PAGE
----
Cecilio Arillo’s Greed and Betrayal was one of the seminal works that attempt to expose the first Aquino government as a corrupt regime bent on revenge and self-enrichment. His method in the book was merely dropping of facts, following his training as a journalist. Later on, I heard he had released a new book to follow up his work.
A Country Imperiled looks at the bigger picture (it is a bigger book than Greed and Betrayal) of the history of the Marcos downfall and Aquino administration – and the subsequent deterioration of the country. Its subtitle “Tragic lessons of a Distorted History,” reveals its main thesis: that Marcos was a dictator is a distortion of history and his successor should instead have the title.
The book starts with a recounting of world history and how economics shaped the world. Arillo makes the argument that mercantilism led to the rise of industrialized nations which became today’s world powers, and that neoclassicism led to the recent financial crisis and the poverty of the Philippines. He also makes the assertion that industrialization, and not agricultural development, leads to growth in a country.
Arillo next describes Ninoy and Cory Aquino in his own words. Ninoy is cast as a warlord, a typical trapo, who was responsible for the Hacienda Rodriguez robbery and failed to live up to expectations of him as a promising politician by supporting his wife’s family’s agenda. Cory Aquino is cast as a protector of her family interests, and is willing to be so at the expense of the country.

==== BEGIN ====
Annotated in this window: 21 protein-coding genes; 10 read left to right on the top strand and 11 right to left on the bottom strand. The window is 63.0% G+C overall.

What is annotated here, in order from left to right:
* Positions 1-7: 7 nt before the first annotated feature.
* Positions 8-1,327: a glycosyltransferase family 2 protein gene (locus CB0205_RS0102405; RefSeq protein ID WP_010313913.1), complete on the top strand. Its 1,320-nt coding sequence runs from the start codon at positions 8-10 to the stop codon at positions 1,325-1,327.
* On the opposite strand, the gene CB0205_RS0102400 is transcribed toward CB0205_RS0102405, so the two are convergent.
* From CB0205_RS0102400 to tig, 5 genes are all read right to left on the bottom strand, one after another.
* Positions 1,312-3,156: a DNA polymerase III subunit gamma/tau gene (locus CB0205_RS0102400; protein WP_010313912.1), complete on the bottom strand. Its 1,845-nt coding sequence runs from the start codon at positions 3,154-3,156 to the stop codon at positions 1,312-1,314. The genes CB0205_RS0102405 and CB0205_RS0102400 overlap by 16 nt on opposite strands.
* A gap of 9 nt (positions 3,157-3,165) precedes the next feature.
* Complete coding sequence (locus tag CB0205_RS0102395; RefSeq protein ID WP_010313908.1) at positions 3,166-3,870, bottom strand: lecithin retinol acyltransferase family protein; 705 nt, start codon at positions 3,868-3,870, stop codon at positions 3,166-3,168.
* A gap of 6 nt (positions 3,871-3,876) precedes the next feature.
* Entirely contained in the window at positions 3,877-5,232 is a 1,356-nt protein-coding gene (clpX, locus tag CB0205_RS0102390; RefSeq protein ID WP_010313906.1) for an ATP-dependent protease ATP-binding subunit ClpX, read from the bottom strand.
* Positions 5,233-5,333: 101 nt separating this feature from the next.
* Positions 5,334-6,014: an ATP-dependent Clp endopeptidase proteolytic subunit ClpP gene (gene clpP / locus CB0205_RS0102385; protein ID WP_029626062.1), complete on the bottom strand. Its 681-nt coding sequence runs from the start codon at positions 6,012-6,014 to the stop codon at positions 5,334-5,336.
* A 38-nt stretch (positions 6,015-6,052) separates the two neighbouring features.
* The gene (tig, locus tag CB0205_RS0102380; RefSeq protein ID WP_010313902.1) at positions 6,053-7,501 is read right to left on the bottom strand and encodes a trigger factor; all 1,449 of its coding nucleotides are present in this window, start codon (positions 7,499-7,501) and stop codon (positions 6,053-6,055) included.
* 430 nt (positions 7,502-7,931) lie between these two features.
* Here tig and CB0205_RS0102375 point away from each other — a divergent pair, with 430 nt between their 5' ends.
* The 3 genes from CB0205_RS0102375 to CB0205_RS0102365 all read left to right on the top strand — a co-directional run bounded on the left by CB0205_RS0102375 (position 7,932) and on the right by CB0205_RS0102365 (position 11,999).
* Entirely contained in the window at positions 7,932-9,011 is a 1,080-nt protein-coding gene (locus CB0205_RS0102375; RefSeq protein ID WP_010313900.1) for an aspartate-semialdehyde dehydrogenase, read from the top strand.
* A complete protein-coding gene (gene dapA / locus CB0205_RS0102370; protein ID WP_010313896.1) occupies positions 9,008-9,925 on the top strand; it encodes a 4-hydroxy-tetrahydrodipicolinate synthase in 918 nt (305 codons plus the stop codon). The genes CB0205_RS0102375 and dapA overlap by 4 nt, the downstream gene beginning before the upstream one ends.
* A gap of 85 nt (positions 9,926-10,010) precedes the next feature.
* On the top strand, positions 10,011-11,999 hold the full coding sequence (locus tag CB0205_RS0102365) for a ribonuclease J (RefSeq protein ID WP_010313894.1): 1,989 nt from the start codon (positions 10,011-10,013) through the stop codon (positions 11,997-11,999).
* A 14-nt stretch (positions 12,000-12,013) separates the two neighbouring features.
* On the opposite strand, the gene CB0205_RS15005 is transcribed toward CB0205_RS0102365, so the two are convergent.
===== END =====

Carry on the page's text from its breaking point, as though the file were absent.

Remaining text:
The book then makes an interesting comparison between Marcos Era economics and today’s economics. Arillo says under Marcos’ protectionist and largely government-driven policies, the Philippines’ thrived. He shuns cronyism as another false accusation, saying that what really brought the country down was economic sabotage from without, engineered by American elements. He also uses the local power industry as a demonstration of his explanations (Especially with what’s happening in Mindanao!).
Arillo believes Marcos was the hero of his time and was more victim than villain. Arillo downplays the human rights violations angle on Marcos, saying that Aquino has a lot more human rights violations. He also says the human rights violations during Marcos’ time were wrongly attributed to the president. Marcos was scapegoated by the oligarchs with the help of... you guessed it... mass media. This makes a striking parallel with what is happening under the second Aquino admin.